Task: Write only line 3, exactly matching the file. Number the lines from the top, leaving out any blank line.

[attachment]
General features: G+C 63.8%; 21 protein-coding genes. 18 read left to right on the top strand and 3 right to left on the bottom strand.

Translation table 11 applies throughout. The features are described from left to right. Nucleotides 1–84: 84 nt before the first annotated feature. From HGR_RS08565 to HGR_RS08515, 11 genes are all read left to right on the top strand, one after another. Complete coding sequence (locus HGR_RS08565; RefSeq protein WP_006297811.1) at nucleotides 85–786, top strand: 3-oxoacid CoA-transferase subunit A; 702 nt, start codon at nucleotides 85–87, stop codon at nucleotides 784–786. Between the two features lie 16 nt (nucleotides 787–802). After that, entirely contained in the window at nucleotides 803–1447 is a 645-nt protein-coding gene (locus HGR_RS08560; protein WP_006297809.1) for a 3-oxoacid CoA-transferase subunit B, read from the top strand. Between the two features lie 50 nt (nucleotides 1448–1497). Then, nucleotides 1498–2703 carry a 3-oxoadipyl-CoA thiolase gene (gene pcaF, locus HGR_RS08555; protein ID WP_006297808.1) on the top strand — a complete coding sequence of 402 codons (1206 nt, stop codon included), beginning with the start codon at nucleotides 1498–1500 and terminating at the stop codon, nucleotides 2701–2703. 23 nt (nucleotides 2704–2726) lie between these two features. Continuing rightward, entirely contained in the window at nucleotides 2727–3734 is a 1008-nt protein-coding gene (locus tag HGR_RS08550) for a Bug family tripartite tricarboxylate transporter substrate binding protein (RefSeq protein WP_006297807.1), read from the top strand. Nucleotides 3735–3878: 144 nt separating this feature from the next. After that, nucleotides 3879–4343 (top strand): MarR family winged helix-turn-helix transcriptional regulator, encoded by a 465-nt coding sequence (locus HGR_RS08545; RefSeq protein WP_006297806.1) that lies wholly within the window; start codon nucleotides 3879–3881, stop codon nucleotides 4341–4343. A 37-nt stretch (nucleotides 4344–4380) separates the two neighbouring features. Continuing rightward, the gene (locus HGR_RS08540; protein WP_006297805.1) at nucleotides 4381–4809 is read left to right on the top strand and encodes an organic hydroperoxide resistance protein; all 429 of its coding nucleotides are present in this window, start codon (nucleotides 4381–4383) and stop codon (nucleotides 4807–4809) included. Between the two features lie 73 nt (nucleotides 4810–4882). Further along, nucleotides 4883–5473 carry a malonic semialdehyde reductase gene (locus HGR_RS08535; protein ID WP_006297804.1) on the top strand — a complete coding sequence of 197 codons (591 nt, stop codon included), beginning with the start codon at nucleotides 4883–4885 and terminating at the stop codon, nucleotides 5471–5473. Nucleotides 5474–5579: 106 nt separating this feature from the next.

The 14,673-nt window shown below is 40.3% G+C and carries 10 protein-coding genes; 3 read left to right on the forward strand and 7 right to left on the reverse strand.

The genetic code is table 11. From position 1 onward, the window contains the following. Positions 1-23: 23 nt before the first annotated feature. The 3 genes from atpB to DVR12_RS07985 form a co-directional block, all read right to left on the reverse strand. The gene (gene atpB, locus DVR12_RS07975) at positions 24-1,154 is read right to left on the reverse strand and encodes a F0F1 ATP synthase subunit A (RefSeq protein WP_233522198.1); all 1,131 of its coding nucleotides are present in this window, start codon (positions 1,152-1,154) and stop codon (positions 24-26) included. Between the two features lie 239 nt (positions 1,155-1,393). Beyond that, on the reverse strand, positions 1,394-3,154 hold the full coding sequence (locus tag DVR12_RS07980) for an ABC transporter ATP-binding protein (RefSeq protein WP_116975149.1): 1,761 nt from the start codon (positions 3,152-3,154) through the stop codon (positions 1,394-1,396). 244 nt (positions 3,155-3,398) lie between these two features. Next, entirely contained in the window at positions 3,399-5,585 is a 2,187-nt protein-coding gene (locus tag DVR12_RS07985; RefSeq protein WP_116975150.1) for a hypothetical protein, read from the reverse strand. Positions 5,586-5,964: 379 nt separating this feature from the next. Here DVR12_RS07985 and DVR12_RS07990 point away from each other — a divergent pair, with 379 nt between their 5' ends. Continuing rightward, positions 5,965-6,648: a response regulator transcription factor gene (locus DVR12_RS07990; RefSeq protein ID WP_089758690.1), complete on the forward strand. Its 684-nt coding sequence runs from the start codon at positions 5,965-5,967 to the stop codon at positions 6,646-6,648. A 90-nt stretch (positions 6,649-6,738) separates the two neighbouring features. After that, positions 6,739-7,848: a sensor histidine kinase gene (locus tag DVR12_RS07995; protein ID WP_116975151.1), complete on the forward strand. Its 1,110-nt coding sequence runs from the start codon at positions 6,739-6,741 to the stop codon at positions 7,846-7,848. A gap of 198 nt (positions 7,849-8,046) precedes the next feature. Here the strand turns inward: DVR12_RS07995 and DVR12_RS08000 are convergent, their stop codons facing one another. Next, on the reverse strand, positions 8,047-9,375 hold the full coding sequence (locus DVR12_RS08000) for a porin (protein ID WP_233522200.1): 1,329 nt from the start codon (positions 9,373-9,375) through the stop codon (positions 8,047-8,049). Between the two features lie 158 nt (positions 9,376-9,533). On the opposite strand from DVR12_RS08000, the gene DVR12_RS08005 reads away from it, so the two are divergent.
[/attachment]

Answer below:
The 14,673-nt window shown below is 40.3% G+C and carries 10 protein-coding genes; 3 read left to right on the forward strand and 7 right to left on the reverse strand.